Last Friday, we posted an article and video from Sally Michael about why we should teach big and difficult doctrines to children. As a follow-up to that post, we thought it important to offer some suggestions for how to teach these doctrines in a way children can understand. Here are four “how-tos” from Sally…
1. Introduce basic concepts early, and then build on them (starting at a level the child can understand).
When we teach children, we need to teach precept upon precept using age-appropriate language. Children can’t always see the big picture. The big picture sometimes looks like a dot-to-dot picture—it doesn’t make much sense. But little by little, we explain the dots, and we begin to connect the dots until the big picture can become understandable.
Example: The Doctrine of Sin
Start with simple truth:
Toddler—we do bad things.
Preschooler—we have bad hearts that make us do bad things—we disobey God; we need new hearts.
Add context and depth:
Early elementary— sin is disobeying God; we do bad things and think bad things because we have sinful hearts; everyone is a sinner; only Jesus can give us new hearts.
Later elementary—God is holy and righteous (perfect in every way); God made us to be like Him; we must be holy and righteous—obeying His commands, perfectly all the time; we are not holy and righteous, obeying God’s commands perfectly all the time—we are sinners; sin is disobeying God; we were born with sin, so we are sinful or have a sin nature; sin must be punished.
2. Use concrete illustrations and explanation.
Example: The Holiness of God
Show a clean, white shirt and ask, “Would you put it in a toolbox? Why not? Would you not want this shirt to be anywhere near a tool box, where it might get grease on it? God is like the white shirt. He is so pure and spotless and good that we cannot bring sin near Him (into His presence).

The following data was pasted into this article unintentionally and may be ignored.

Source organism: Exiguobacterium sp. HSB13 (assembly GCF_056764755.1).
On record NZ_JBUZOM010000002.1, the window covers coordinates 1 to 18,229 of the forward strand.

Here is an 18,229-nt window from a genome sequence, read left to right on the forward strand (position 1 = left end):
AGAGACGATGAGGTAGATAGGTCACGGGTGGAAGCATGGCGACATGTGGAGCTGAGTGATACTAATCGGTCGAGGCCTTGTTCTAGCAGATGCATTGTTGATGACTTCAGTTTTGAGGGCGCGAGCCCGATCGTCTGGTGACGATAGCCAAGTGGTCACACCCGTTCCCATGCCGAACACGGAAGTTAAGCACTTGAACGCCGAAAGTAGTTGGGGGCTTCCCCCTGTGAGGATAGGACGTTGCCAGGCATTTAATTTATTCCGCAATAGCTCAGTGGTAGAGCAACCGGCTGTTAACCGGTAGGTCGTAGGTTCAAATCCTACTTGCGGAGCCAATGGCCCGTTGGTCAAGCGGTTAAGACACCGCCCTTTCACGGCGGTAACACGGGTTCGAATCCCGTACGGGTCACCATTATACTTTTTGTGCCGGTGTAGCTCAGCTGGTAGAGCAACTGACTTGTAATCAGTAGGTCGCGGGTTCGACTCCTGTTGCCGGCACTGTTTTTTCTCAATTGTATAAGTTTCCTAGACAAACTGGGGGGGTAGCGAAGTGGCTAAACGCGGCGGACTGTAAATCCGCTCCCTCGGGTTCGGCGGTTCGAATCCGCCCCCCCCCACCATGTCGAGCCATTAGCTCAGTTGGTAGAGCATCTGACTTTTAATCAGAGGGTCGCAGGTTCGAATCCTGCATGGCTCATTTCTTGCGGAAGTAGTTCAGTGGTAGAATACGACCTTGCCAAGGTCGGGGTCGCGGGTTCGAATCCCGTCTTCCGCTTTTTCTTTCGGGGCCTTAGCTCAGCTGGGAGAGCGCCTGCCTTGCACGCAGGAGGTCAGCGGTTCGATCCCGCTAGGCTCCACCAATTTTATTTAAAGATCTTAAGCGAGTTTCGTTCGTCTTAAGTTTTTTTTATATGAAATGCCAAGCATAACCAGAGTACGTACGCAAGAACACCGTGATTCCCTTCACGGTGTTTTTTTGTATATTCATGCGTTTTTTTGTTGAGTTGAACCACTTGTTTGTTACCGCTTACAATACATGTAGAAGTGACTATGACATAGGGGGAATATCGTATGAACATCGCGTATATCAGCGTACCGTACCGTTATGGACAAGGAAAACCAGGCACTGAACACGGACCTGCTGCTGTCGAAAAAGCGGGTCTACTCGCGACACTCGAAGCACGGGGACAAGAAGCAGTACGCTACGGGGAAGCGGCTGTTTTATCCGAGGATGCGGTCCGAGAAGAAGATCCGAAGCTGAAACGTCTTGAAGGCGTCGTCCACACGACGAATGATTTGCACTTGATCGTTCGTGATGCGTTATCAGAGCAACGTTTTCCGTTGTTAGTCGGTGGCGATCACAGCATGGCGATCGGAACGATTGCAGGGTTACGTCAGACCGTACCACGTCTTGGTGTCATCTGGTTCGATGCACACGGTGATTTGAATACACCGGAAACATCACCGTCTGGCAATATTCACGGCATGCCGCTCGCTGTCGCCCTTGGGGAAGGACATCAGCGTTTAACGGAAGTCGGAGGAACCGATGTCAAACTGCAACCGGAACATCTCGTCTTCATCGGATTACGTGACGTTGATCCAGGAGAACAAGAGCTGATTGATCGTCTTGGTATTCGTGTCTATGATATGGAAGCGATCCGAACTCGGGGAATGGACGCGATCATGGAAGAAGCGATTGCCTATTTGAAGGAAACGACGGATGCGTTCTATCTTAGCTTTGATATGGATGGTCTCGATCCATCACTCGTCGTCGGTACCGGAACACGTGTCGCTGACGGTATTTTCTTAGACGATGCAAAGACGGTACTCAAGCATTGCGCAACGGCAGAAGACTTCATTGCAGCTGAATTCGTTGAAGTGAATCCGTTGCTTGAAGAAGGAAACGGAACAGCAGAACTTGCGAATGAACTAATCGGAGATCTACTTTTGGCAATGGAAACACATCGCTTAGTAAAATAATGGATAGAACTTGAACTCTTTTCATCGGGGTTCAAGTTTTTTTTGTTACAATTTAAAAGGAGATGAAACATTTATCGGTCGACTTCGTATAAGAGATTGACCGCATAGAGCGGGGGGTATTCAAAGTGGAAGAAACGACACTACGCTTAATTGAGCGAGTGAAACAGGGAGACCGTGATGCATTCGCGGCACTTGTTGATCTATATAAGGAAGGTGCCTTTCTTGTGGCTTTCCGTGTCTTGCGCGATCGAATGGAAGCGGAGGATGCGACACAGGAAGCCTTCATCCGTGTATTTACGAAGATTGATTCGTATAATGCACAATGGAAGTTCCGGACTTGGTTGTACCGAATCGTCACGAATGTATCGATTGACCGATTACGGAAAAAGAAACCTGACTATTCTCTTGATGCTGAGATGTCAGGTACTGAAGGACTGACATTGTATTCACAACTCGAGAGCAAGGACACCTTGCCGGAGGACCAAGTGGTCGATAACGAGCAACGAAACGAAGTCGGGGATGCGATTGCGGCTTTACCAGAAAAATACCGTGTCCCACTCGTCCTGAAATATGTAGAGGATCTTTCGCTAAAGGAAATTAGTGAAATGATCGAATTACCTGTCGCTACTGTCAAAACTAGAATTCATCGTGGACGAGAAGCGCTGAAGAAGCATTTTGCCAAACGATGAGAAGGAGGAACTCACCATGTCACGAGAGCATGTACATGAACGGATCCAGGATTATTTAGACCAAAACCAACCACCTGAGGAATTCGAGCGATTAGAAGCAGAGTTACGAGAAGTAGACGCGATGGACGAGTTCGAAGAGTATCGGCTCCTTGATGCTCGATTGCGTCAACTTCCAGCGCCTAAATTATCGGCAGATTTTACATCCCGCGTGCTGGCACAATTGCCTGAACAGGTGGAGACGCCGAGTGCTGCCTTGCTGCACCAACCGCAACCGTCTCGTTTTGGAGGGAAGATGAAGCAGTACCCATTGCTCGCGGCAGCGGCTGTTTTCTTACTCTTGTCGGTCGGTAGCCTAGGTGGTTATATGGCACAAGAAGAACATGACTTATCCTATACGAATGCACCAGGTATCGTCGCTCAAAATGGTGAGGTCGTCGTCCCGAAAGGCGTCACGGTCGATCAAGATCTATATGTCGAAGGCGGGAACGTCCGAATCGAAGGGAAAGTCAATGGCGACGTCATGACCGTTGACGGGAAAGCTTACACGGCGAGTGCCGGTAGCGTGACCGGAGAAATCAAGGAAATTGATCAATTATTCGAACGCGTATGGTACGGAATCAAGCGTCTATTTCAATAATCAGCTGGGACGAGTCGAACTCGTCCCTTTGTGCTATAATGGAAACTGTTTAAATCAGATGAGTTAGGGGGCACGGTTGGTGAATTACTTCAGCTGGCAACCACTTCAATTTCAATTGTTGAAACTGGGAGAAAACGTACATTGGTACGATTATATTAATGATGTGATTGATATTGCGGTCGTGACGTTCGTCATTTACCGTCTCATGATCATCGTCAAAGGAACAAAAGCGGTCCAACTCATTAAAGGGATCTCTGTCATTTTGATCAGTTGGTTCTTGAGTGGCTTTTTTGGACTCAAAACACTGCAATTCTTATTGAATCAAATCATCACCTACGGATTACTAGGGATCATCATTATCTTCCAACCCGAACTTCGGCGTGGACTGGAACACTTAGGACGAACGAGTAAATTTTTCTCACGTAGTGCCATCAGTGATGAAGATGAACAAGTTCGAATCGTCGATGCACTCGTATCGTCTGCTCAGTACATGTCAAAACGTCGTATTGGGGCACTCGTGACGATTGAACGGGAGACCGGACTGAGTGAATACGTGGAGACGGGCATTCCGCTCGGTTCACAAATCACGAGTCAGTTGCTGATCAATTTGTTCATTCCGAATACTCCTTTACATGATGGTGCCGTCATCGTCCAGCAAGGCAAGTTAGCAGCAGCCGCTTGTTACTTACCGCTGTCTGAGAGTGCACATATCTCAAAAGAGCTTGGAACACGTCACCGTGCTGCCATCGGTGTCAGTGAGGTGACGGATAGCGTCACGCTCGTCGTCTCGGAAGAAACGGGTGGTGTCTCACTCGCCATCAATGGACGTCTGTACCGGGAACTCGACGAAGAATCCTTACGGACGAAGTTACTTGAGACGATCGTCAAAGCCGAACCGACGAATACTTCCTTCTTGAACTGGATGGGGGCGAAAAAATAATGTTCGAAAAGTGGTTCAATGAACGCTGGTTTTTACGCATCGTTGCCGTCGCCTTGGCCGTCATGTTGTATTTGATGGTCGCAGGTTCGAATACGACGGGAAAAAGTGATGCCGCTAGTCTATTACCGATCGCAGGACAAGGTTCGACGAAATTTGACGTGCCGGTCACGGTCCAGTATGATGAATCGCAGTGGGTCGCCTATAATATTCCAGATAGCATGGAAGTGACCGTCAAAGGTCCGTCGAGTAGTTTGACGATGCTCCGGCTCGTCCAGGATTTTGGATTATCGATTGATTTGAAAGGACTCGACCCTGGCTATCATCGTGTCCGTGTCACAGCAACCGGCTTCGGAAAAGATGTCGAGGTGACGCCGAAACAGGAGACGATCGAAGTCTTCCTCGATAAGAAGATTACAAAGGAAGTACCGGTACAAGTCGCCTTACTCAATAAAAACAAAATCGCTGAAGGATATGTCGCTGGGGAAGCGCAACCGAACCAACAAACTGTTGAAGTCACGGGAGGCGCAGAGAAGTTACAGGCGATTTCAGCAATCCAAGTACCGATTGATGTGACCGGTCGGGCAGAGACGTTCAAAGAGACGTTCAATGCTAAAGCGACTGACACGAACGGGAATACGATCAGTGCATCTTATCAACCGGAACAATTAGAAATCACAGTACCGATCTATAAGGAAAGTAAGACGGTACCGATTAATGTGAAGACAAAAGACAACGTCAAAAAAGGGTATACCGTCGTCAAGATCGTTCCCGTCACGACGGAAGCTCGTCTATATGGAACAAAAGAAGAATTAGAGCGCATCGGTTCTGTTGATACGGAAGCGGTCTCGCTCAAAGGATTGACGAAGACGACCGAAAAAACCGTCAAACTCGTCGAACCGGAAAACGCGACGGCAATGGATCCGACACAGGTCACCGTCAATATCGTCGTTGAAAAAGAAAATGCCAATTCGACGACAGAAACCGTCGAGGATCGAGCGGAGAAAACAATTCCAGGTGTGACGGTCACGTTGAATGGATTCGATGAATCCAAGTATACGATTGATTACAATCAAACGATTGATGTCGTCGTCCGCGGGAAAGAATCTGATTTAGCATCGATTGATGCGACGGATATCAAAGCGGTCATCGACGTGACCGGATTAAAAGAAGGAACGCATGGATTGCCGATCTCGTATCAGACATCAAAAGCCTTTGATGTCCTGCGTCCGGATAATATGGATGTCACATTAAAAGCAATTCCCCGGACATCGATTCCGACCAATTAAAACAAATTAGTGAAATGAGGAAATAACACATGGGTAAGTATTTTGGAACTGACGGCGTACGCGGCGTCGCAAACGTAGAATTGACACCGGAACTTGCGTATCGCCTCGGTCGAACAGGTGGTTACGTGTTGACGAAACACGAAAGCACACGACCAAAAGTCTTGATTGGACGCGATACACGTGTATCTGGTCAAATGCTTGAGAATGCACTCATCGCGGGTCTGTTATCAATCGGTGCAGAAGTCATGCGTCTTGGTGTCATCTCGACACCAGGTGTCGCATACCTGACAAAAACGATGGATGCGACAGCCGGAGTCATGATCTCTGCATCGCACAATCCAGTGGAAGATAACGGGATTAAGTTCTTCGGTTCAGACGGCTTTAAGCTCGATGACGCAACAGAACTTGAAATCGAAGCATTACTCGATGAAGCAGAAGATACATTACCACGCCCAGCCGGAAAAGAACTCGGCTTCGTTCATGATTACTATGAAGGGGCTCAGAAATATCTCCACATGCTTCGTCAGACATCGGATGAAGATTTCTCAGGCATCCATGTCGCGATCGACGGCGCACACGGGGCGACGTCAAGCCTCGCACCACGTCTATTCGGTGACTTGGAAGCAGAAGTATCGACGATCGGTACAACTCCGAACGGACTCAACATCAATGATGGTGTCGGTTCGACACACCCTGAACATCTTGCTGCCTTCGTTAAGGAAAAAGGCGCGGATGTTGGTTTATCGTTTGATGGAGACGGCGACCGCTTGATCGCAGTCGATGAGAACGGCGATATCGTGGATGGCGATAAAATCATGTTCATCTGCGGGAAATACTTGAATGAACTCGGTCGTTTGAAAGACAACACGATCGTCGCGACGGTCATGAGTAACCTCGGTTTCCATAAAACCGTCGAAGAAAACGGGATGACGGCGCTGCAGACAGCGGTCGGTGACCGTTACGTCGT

3. As you teach the doctrine, help the children look at life through the lens of this doctrine—relate the biblical doctrine to real life
Though informal and formal teaching situations are wonderful contexts to teach doctrine, all of life should be interpreted in light of the truths of Scripture.
Example: God’s Sovereignty
If a new child joins your Sunday school small group, you can say to the child, “I’m so glad that God put you in my group.” You have interpreted that life experience for the children through the lens of the sovereignty of God. It was not the teacher who put the child in your group, but God who orchestrates all things.
4. Teach the hard doctrines in context of the other doctrines of the Bible
Teaching about hell should be balanced by teaching about heaven; sin should be accompanied by redemption; and the wrath of God should be set in the context of the mercy of God. Doctrines should not be isolated, but taught within the framework of the whole counsel of God.
In the second half (29:30) of this video you can watch Sally as she unpacks and give numerous practical examples.